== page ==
Memories of Hanoi

Rich and I were lucky enough to travel to Hanoi last year. I’ll be honest – it was a total junket, with all the good stuff laid on, but it gave us a great opportunity to briefly visit a country we’d never seen before.

I’ll write more about this trip, the highlights, the food, etc, and post a few snaps so you can get a feel for why Hanoi is a place worth seeing. Aside from anything else, the food is beyond sensational. Although hotel food can be sub-par at the best of times, we were staying at the Intercontinental Westlake (amazing!). Breakfast every morning was wide ranging, but we always managed to plough through a bowl of beef or chicken pho.

I’ve been craving this fragrant, fresh soup a great deal recently (likely because it’s cold and I’m missing summer). I turned to Luke Nguyen’s comprehensive Vietnamese cookbook, Vietnam, and the recipe gave me the basics, but was too much for a Wednesday night!

So I messed with it a bit to make the recipe something a bit more achievable when time is short and you can’t be travelling all over town for ingredients.

VIETNAMESE BEEF NOODLE SOUPPicture 079

SOUP:
2 tbsp vegetable oil
2 onions roughly chopped
large thumb ginger roughly sliced
2 whole star anise
1 cinnamon stick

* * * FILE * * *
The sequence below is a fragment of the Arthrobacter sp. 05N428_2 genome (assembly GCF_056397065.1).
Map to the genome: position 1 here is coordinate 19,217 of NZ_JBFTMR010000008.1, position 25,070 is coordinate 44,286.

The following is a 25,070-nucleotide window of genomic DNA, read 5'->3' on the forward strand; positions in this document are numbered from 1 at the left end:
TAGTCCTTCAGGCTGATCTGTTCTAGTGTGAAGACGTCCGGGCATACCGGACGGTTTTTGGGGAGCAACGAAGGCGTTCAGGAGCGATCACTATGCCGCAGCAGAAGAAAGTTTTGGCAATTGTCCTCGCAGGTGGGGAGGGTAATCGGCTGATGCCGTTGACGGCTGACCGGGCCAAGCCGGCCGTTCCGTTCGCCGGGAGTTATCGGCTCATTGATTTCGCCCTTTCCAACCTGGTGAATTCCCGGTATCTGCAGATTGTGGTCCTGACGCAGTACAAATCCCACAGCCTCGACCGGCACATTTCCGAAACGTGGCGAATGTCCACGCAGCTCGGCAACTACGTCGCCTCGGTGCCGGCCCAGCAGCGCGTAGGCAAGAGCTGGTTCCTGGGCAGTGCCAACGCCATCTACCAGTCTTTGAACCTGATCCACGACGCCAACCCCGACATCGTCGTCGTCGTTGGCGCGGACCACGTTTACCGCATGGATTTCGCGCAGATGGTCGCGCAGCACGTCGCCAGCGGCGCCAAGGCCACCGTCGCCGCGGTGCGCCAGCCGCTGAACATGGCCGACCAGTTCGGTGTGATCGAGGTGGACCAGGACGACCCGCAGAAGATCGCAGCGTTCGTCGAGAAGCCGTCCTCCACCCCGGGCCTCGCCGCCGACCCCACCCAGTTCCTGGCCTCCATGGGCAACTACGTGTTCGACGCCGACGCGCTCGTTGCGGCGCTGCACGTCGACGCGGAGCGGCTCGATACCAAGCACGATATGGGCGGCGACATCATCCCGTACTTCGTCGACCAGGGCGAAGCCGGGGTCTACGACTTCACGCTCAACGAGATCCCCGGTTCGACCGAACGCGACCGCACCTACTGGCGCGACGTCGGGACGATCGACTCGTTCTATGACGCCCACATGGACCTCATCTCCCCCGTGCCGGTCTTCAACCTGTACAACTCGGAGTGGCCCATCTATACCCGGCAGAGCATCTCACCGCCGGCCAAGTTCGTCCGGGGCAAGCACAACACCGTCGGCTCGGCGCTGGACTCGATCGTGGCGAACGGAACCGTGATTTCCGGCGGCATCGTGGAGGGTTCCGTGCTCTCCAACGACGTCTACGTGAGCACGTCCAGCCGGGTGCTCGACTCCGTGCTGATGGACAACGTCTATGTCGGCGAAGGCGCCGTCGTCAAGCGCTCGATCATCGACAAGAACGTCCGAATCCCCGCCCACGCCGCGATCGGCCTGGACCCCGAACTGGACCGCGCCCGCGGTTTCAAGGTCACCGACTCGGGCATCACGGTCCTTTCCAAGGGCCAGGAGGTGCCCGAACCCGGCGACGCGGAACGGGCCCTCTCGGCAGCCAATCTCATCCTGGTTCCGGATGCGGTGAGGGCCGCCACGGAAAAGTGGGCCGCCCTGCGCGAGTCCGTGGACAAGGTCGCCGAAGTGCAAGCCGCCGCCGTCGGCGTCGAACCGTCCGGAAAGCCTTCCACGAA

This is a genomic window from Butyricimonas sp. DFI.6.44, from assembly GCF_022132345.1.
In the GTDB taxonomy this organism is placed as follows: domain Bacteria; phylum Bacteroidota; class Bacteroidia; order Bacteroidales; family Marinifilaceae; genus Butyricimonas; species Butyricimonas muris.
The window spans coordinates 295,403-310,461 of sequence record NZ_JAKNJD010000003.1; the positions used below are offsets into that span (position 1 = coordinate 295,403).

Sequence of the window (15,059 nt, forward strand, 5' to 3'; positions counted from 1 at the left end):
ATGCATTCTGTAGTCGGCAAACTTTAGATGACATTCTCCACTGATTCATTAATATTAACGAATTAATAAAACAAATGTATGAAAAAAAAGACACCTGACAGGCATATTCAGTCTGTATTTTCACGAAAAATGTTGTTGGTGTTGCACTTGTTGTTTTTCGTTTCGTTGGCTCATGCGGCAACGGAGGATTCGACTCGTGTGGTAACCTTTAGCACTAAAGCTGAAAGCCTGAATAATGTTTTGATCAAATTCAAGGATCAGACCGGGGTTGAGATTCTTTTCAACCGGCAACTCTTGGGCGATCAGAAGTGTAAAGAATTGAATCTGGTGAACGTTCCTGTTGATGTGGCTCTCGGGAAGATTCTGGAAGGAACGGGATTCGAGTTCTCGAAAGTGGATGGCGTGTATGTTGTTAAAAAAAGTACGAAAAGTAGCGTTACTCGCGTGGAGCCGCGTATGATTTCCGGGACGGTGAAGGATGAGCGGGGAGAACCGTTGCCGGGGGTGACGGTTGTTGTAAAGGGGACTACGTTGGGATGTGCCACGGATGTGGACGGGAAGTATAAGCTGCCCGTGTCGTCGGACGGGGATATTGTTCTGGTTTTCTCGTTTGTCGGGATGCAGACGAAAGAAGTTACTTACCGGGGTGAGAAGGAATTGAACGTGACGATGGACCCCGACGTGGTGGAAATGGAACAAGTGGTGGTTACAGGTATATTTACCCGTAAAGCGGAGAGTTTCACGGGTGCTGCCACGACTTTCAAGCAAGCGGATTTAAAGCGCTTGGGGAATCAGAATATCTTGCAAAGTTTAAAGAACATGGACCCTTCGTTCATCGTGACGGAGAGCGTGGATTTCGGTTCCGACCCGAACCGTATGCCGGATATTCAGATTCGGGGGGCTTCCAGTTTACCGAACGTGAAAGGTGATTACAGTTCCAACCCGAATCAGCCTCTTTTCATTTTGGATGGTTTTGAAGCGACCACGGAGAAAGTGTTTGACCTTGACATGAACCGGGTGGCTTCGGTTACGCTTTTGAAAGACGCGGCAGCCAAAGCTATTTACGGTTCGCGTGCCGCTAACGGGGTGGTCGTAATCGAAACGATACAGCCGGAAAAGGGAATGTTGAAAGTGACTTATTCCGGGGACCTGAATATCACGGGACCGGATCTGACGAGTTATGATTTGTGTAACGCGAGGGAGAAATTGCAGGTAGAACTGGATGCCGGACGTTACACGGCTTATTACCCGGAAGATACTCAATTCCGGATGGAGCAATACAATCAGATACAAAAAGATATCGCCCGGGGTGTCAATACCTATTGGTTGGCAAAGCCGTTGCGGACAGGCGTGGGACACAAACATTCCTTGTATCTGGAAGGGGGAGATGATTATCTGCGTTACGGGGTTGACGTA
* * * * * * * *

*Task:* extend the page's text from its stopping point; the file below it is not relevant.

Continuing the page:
5 cloves
1tsp whole peppercorns
2 litres good quality beef stock
1/3 cup fish sauce
500ml water
2 tbsp raw sugar

4 pieces of sirloin steak (approx 150g pre-trimmed), fat trimmed
250g packet rice noodles

Picture 070

TO GARNISH:

Coriander
Mint (Vietnamese if you can get it)
Spring onions, sliced
Red onions, thinly sliced
Lime wedges
Red chilis, thinly sliced
Chili oil
Fish sauce

  1. Heat oil in a large pot over a moderate heat.
  2. Add onions and ginger, and cook until beginning to turn brown
  3. Add spices and cook until fragrant
  4. Pour in stock, fish sauce, water and raw sugar and bring to the boil
  5. Reduce heat to simmer and cook until reduced by approximately a third
  6. Meanwhile, cook noodles in boiling water as per instructions. Drain, rinse and set aside
  7. Heat a barbecue or griddle pan until very hot, and sear steaks very briefly (no more than a minute each side) until steaks are charred but still very rare in the middle
  8. While steaks are resting, arrange noodles in four large, deep bowls. Strain soup, discard onions and spices and pour over noodles
  9. Slice steaks thinly and arrange on top
  10. Serve with garnishes and allow everyone to garnish their soup to taste

NOTES:

  • Vietnamese mint is really hard to find in Auckland (I’ve had no success so far). It’s not quite as authentic as I’d like, but I use common mint instead
  • Luke Nguyen recommends using cassia bark. Cinnamon sticks are a suitable replacement (which I’ve used above), but if you can find cassia, use that instead in the same quantities
  • If you want to substitute beef for chicken, change the stock to chicken stock, and change out the beef for chicken breast or thighs, depending on your preference. I would recommend ¬†poaching the chicken until cooked, which you can do in the soup base for approximately 15 minutes or until no longer pink in the centre.
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